“A decade of research shows that we create roughly 50% of the collaboration overload problems in the form of the beliefs we hold,” explains Cross. “By ‘beliefs,’ I mean deeply held, and often unexamined, desires, needs, feelings, expectations, and fears centered around how we assume we need to show up for others.” These beliefs are manifested as two kinds of triggers: identity and reputational goads, such as the desire to help others; and anxiety and need-for-control goads, such as fear of missing out.
The book includes tips for combating each trigger. If you are driven by the need to help, for instance, become aware of why people are coming to you. If it’s because they hope you’ll do their work for them, learn to say no—and teach them how to help themselves instead.
The left side of the infinite loop is designed to put your newly liberated time to good use. “I’ve seen plenty of people reduce their overload only to take on more meetings, more emails, and more frenetic activity that, despite their best intentions, derails them, either sending them back to where they were or trading their old set of problems for new ones that undermine their careers and lives,” warns Cross. Instead, he wants you to reframe your work as a set of networks, become an energizing force within those networks, and invest time in creating a more balanced and fulfilling life for yourself.
If your work is essentially collaborative in nature, it stands to reason that you should be thinking about it in terms of networks. Cross finds that successful managers intuitively understand that form follows function; in other words, they let their work, particularly its time lines—whether short, medium, or long—determine their approach to network-building.
“Most of us have at least one and usually three or four core, medium-horizon projects or strategic objectives that are critical to our future success,” he writes. “These medium-horizon work streams dictate what kinds of connections are critical for effective and efficient delivery of results.” In this case, successful networkers cultivate connections that generate serendipitous ideas, envision projects as sets of activities rather than linear tasks, and tap formal and informal influencers (including those who are naysayers).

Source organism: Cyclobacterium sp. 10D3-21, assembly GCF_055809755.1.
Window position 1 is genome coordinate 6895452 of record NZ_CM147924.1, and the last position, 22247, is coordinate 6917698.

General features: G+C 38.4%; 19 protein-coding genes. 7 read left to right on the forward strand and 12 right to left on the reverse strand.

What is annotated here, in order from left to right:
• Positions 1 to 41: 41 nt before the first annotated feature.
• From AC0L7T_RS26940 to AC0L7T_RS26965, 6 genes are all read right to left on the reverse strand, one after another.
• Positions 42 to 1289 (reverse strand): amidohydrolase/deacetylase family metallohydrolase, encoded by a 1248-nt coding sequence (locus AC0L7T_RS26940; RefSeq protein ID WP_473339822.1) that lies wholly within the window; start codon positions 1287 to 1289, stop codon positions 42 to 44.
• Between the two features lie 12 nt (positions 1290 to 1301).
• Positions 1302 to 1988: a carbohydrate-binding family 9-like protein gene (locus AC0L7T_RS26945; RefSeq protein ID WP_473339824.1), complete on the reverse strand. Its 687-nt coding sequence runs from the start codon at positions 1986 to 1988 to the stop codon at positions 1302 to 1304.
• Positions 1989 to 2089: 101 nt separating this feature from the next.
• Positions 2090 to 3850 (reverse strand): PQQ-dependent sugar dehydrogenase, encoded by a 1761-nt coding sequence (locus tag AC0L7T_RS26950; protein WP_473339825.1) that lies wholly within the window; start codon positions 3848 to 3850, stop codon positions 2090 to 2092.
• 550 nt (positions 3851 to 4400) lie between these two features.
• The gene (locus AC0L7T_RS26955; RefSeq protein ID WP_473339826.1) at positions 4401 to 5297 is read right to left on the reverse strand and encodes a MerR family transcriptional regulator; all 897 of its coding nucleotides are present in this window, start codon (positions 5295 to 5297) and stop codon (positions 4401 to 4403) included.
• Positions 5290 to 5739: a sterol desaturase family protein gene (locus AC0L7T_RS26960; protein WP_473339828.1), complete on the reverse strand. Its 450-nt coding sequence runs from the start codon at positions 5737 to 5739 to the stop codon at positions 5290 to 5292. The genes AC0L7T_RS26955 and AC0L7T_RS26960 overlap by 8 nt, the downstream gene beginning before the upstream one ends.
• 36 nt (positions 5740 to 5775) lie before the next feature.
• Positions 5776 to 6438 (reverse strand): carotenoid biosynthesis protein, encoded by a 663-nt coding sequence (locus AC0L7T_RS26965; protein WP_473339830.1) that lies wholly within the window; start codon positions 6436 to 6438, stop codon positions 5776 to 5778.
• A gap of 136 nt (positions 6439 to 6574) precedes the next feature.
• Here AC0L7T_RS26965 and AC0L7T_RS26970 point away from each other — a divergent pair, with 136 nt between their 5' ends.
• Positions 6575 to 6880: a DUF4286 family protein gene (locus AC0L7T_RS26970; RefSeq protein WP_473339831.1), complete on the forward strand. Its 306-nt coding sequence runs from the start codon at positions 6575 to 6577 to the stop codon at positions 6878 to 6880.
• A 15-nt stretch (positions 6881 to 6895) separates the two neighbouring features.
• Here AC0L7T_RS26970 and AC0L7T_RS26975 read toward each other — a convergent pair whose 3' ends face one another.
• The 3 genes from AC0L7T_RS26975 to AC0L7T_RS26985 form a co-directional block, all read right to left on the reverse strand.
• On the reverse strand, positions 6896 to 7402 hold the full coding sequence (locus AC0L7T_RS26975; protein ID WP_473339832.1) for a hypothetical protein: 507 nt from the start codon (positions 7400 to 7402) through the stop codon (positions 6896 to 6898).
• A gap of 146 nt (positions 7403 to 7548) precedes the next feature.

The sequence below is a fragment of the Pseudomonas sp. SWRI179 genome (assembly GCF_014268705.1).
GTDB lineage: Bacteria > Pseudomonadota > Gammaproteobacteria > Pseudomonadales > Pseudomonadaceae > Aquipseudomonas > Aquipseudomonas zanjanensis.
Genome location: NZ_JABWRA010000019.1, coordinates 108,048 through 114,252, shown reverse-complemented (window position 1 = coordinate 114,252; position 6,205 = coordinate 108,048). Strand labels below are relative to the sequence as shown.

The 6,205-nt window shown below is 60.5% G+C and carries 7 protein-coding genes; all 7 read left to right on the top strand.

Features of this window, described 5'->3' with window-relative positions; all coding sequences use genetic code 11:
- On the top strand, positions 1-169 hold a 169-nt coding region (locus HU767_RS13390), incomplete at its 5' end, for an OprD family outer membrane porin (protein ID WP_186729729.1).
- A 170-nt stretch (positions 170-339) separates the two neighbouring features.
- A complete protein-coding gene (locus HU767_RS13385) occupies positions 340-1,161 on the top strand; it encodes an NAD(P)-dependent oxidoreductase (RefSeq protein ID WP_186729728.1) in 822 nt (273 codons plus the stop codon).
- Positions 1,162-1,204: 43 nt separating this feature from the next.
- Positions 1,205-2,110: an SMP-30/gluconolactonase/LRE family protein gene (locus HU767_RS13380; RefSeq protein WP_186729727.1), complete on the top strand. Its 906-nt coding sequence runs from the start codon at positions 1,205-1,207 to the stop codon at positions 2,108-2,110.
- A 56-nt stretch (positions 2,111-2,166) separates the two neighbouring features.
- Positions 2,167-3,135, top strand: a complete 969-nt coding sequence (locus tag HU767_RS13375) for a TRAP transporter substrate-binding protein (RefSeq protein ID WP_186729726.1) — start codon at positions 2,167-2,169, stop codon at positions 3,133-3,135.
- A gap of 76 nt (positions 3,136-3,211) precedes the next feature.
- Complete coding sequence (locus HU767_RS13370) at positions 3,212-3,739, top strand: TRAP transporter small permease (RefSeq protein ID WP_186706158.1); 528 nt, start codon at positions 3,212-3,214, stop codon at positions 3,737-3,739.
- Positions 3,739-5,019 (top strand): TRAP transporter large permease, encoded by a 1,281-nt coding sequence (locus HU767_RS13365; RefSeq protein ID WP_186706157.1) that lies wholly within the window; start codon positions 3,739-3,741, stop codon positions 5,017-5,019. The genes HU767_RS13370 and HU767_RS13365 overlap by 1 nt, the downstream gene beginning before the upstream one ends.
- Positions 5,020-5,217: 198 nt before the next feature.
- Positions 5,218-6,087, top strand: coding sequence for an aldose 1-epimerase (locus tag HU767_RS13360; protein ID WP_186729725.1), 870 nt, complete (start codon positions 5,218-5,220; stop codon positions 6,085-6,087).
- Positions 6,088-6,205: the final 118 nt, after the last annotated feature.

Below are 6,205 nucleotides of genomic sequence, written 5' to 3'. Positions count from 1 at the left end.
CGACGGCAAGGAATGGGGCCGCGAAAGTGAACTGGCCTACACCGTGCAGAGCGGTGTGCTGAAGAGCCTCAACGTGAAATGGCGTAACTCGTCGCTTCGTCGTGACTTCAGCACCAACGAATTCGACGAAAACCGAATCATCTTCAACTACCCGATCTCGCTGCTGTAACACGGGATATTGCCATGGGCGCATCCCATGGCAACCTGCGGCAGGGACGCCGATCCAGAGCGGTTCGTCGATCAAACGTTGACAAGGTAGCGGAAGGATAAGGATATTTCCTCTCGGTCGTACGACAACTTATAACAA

Beyond Collaboration Overload earns its spot among this year’s best business books for several reasons. It disabuses us of the notion that collaboration per se is a good thing. It defines dysfunctional collaboration and identifies its many causes. It provides a host of research-derived tools and techniques for managing collaboration in ways that benefit people and the organizations they work within. And, of course, there’s the welcome prospect of getting one day per week of your life back.
How to Be an Ally: Actions You Can Take for a Stronger, Happier Workplace
by by Melinda Briana Epler (McGraw-Hill, 2021)
By all accounts, decades of large-scale diversity, equity, and inclusion (DEI) initiatives have failed to make a significant dent in workplace biases. In How to Be an Ally, Melinda Briana Epler, CEO of Change Catalyst, a DEI consultancy, takes a different tack—she brings the struggle down to the individual level. Read it to learn the everyday, one-on-one actions that you can take to achieve the kind of workplace that organization-wide DEI programs promise, but rarely achieve.
The Conscience Code: Lead with Your Values, Advance Your Career
by G. Richard Shell (HarperCollins Leadership, 2021)
We all aspire to live up to our values, but inevitably that aspiration gets challenged in the real world of business. In The Conscience Code, G. Richard Shell, the chair of the Wharton School’s Legal Studies and Business Ethics Department, offers ten rules for meeting those challenges. They add up to a street-smart prescription for doing the right thing.